Darci Liu, regarded as “China’s first pro surfer,” is now an environmental activist rallying to save the country’s coastlands.
Liu, who was raised about 1,000 kilometers away from the nearest ocean, earned recognition as China’s first professional surfer in 2014, when media outlets reported her participation in various surfing competitions a few years earlier.
Prior to that recognition, Liu who studied ballet until she learned how to swim at just age 18, was for the most part unheard of.
“It’s crazy, right?!” Liu told That’s Shanghai in 2014. “If you look at the situation 10 years ago, and at Chinese women in general. You’d think, really? Chinese girls surfing?! Impossible!”
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It turns out surfing was barely recognized in China, with many locals being unable to swim, despite that half of the entire population reportedly live in coastlands.
And while some could be yearning for the sea, the idea of having tanned skin carries negative social connotations. It is regarded as unattractive and makes someone look like a “rural migrant worker,” to name a few.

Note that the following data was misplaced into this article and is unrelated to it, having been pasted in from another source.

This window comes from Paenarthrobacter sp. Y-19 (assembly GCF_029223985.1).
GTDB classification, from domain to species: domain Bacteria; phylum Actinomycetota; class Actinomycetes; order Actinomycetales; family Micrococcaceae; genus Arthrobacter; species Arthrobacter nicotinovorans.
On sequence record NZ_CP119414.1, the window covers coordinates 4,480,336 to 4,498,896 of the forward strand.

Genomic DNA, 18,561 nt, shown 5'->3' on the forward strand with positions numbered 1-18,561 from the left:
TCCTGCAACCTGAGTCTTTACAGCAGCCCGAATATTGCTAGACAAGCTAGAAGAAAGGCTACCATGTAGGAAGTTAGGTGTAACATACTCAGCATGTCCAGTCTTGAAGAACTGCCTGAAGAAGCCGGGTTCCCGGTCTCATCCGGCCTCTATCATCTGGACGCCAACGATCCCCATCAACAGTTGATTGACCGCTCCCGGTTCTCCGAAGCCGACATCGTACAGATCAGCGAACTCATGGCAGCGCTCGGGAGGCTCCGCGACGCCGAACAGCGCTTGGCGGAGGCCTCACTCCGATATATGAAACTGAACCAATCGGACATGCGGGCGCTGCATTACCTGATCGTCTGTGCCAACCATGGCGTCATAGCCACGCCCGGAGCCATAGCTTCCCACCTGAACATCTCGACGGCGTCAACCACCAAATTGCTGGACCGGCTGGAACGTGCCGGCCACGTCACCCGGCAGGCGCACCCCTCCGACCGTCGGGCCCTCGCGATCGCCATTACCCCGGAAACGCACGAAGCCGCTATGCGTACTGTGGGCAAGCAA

Liu is now scheduled to speak at the WISE conference on Oct. 26, happening at the Ullens Center for Contemporary Art in Beijing. Her keynote, titled “Surfing for a Sustainable Future,” will tie her experience as a surfer and campaign as an advocate of the sea. “Nobody likes to surf in waves of trash,” Liu told Radii China. “If you tell Chinese people, ‘don’t eat shark, don’t pollute, don’t do this and that’, they’re not going to listen to you.”
Liu, who also runs a company that sells recyclable beachwear and other eco-friendly products, centers her campaign on creating media content that invoke compassion rather than torment Chinese viewers.
“My goal is to present environmental protection as a lifestyle that is cool, just like a surfer,” Liu said. “We’ll never be able to pick up all the rubbish out there, that’s why we have to address the root of the problem.”
Aside from her upcoming keynote, Liu is also preparing for an environmental documentary that looks to be the Chinese version of the BBC’s “Blue Planet.” She hopes to hold a fundraiser for the project.
“The director I’m working with is still writing the script but the vision is clear: six episodes, all on China’s coastlands. Episode 1 will be about plastic pollution, Episode 2 will be about turtles…” Liu shared.